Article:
Parallel testing against multiple PHP versions using containerised (Docker) build agents in Jenkins.

Provisioning a virtual server

I recommend using DigitalOcean for this as I find their pricing is easy to understand and estimate your monthly costs meaning that you’ll never get any nasty suprises – if you use this link when you sign up, you’ll get $100 of free credit too.

I would recommend provisioning a 2GB virtual server instance (as a minimum) and if you are going to follow along with this blog post ensure that the image you choose is Ubuntu 18.04.

Getting updates and installing Docker

Once your server has been provisioned, you should SSH into the server like so:

ssh root@{your-server-ip}

At the terminal we will now install all system and package updates that are available to us:

sudo apt-get update -y
sudo apt-get upgrade -y

Next we will install some utilities and add the official Docker repository to our server.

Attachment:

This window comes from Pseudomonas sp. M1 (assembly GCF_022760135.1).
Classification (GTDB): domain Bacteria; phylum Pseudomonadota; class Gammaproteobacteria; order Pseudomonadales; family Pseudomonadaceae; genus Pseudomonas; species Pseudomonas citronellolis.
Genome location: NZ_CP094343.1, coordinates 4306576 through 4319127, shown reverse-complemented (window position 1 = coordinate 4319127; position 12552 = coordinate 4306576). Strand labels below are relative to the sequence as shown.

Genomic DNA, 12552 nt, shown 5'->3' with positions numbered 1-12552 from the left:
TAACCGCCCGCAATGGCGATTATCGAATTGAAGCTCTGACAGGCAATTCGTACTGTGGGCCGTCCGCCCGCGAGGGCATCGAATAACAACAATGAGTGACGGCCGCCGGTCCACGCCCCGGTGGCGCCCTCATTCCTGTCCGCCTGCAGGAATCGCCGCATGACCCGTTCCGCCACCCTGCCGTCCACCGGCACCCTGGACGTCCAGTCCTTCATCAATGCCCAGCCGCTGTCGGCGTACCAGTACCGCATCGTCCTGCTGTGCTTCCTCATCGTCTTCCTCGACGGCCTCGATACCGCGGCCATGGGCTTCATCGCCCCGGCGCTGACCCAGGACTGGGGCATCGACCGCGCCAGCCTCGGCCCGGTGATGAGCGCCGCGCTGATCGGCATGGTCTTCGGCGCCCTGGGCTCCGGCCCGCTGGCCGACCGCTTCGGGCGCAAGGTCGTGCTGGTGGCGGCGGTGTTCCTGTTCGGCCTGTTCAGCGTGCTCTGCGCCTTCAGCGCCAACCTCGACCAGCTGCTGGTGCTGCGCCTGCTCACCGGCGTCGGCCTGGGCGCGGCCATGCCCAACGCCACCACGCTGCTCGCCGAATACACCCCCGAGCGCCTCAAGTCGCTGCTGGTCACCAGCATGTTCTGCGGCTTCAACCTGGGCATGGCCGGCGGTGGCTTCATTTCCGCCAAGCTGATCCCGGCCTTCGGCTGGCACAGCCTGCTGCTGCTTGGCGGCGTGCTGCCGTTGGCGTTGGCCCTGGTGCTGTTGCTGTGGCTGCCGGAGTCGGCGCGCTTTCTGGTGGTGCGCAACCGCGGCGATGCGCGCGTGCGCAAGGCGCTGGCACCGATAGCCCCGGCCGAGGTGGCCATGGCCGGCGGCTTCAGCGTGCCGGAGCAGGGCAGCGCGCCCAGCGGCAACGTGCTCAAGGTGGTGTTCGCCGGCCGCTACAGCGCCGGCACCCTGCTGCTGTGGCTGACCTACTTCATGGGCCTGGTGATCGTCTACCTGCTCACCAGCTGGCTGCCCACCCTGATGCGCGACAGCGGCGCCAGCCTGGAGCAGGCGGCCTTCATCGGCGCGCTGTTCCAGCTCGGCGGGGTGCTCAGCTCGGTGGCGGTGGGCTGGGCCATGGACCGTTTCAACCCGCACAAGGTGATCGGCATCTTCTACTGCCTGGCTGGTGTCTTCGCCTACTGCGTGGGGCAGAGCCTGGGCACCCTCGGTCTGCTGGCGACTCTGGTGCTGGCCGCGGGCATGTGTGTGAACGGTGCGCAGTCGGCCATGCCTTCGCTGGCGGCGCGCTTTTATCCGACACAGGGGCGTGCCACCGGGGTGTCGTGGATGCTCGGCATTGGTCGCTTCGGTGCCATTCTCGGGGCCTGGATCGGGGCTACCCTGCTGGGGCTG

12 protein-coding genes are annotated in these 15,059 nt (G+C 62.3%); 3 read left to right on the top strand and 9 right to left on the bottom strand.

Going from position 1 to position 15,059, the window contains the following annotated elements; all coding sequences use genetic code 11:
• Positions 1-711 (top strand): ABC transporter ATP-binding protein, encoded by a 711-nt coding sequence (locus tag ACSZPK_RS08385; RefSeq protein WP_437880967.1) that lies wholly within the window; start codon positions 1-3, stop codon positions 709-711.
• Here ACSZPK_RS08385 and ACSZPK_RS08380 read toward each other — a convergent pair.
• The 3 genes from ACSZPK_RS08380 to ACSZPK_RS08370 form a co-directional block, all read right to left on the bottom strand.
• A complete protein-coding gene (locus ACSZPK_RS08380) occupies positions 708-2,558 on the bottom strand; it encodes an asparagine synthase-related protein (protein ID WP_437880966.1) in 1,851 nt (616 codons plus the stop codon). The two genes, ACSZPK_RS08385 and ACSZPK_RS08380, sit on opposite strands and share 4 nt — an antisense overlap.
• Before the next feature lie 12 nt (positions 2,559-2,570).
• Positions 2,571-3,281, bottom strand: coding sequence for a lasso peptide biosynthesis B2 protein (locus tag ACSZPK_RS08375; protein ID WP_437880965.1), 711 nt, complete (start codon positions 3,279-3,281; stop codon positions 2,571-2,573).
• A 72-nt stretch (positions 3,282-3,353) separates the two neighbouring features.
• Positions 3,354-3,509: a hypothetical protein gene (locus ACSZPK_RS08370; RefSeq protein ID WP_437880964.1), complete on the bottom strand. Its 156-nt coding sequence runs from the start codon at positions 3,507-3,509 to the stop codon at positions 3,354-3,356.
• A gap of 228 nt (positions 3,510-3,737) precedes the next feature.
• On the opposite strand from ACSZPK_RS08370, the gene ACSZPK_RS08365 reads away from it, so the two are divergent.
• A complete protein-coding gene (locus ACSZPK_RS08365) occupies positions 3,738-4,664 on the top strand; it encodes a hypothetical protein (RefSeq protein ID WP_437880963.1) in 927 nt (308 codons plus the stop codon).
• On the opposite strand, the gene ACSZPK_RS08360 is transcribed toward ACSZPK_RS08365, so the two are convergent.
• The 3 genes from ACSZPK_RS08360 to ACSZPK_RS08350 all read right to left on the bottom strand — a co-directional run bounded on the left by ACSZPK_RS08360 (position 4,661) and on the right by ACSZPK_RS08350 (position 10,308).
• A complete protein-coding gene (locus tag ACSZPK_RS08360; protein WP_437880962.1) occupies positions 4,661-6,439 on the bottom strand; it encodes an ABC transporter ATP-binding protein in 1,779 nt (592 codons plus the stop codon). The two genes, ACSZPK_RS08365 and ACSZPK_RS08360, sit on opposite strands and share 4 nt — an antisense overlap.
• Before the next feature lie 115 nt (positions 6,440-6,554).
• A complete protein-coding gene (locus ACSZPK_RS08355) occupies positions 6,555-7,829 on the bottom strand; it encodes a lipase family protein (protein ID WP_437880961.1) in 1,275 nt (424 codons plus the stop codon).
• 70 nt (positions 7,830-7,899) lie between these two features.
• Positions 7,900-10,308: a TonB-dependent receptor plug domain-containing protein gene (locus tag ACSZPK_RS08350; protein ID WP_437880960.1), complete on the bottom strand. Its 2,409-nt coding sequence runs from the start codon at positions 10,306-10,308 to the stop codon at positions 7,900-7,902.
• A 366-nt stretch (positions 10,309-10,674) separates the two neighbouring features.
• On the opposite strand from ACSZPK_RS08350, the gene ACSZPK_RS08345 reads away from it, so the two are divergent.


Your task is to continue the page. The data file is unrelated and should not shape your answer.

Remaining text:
sudo apt-get install -y apt-transport-https ca-certificates curl
curl -fsSL | sudo apt-key add -
sudo add-apt-repository "deb [arch=amd64] $(lsb_release -cs) stable"

Now we can update our package sources and then install Docker using these comands:

sudo apt-get update
sudo apt-get install docker-ce

At this point you may consider disabling automatic updates to Docker to ensure that your server remains stable and no build interuptions will occur when you least want them (you’ll have to manaully update it later as required though but atleast you can set expectations on your development staff). I would recommend it in this instance, therefore run this command to hold the automatic updates:

sudo apt-mark hold docker-ce

Finally, lets check the status of Docker and check that it is running:

sudo systemctl status docker

We should see the following output indicating that Docker is running: